Red Bike is a famous old horse. He always runs well in public and knows the course thoroughly. He met with a slight accident in training through colliding with another animal, but I am assured by David (Cooper), the Vet., that he is expected to get there.
J.P., Spring Clean and The Gardener are in the same stable. I am informed that J.P. will just about win. The horse is handicapped nicely and will be suited by the dry course. He is a horse with beautiful manners, and I am told will be strongly supported by the fair sex.
Food Production and Dutch Oven are well-known old horses, steady and reliable, and I expect them to run well.
Ucal and The Corporal are entered in both races.
Black Mo, Super Phosphate, The Striker and The Ganger are in the recently opened new stable. The stable is run, we are informed, for the good of the general public, which is rather a novelty in a racing stable.
The Ganger is rather excitable, and shows impatience at the starting gate. In fact, on one or two occasions, he has broken through the tape.
Farmer Giles and Weekly Visitor are in the Broadholme Gorse stable. I am told the recent wet weather interfered with their preparation.
Casey's Pride and Alfred the Great are in the dangerous Syke Lane stable, which may back them heavily at the starting price and, if so, I should advise the public to watch them.
The Puncher is the dark horse of the race. I have seen him at exercise and like his general appearance.
To sum up, I expect the winner to be J.P., with Red Bike, Food Production, Dutch Oven, Black Mo and Super Phosphate close up.
Yours, etc., “DINGO”
District and Parish Council Elections – April 1919
Our recent Parish Council election sparked interest throughout the village, with ‘Facebook’ being widely used for topical discussion.
Nearly 100 years ago, a contested election was also followed keenly, even to the extent of one parishioner publishing a satirical newsletter (and I thought satire was only a product of the 1960's).
‘Racing Tips’, written by “Dingo”, was printed and published by Ernest Stebbings, the local printer, whose works were at the rear of 81 High Street.
All the candidates have been given pseudonyms, but thanks to someone from the past, the real names have been added to the leaflet that has come into the Group’s possession, via Keith Hardy. I have added these names in brackets.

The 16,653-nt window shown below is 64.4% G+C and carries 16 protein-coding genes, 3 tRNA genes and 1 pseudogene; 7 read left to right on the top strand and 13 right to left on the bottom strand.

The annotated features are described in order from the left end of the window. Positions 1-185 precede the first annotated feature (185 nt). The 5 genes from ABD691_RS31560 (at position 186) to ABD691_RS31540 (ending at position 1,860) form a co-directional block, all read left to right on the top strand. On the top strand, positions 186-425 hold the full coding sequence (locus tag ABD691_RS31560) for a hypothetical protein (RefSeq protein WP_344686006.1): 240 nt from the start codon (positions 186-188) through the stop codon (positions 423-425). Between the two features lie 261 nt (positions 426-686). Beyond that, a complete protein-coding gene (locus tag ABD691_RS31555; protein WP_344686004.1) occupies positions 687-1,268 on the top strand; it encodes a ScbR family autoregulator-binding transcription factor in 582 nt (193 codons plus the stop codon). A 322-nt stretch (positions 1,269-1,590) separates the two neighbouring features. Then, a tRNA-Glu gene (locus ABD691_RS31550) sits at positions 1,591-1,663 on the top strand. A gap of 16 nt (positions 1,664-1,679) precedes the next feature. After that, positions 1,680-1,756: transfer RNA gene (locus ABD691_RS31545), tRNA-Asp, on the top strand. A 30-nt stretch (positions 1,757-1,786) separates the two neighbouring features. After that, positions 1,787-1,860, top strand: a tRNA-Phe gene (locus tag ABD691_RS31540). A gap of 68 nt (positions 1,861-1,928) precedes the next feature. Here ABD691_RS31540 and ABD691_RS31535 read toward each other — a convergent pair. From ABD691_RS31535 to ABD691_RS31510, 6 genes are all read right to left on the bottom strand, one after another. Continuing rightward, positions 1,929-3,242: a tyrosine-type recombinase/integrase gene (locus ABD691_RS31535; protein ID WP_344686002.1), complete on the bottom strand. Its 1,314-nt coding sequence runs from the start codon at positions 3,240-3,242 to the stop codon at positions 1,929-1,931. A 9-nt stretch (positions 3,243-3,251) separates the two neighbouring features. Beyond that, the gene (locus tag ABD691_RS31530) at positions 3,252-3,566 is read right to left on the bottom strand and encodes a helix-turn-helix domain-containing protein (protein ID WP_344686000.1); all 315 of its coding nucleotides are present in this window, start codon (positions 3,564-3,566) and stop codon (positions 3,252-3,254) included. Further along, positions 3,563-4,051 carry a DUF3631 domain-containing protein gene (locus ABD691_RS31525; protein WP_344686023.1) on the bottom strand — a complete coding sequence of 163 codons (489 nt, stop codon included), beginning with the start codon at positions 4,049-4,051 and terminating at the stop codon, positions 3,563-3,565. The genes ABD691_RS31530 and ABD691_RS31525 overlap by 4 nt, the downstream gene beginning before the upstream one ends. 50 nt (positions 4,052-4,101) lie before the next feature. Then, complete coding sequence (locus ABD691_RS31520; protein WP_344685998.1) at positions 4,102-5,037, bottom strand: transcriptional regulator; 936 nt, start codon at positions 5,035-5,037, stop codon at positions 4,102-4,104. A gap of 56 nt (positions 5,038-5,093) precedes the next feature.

‘It may be the effects of four-and-a-half years of war, but there is no doubt that racing has greatly increased in popularity in Saxilby. The Authorities, recognising this, have granted a licence for a meeting on Monday, April 7th, 1919.
There are two races on the card (the District and Parish Council elections), but interest mainly centres on the “Parish Handicap”, for which ten prizes are offered, which has gained an entry of seventeen horses.
Expected to face the starter are – Red Bike (Arthur Middleton, whose grocer's shop is now the Chinese Takeaway), J.P. (Dickerson Lang JP of Rose Villa), Food Production (Joseph Jackson, landlord of the Sun), Dutch Oven (William Miller, grocer and draper, whose shop is now the Post Office), Ucal (William Dennis, chemist and photographer, Trinity House, High Street), The Corporal (William Cooper, baker, confectioner and miller. His shop and bakery is now One Stop), The Gardener (Jim Horton, Market Gardener), Spring Clean (Joe Vasey, Plumber), Black Mo (Edgar Bonser, Iron Turner, employed by H J West, Refrigeration Engineers of Sykes Lane), Super Phosphate (Herbert Poole, drainage labourer), The Striker (Thomas Ingall, employed as a labourer at Saxilby Malt House (in the grounds of Fossdyke House), The Ganger (Charles Oxby, a railway platelayer), Farmer Giles (William Wells, farmer), Weekly Visitor (John Clifford, an insurance agent, who lived on South Parade), Casey's Pride (Arthur Flemington, manager at West's Works), Alfred the Great (Alfred Hefford, retired manager of West's Works), and The Puncher (George Bingham, a bricklayer's labourer).
Arthur Middleton (‘Red Bike’)
Arthur Middleton’s Shop (left) and the United Free Methodist Church opposite
William Miller’s Shop (now the Post Office)
336 votes were cast on election day. The successful candidates, and the number of votes received were - Dickerson Lang JP (179), William Dennis (172), William Miller (162), Edgar Bonser (158), Arthur Middleton (147), Herbert Poole (136), Charles Oxby (131), Joseph Jackson (118), Thomas Ingall (110) and Joe Vasey (99). Edward Spencer (a local farmer) and William Dennis were elected as District Councillors.
At the Annual Meeting of the Council held on 16 April, William Miller was elected Chairman, with William Dennis as Vice-Chairman. Herbert Sutcliffe was confirmed as Clerk, at a salary of £35 per annum.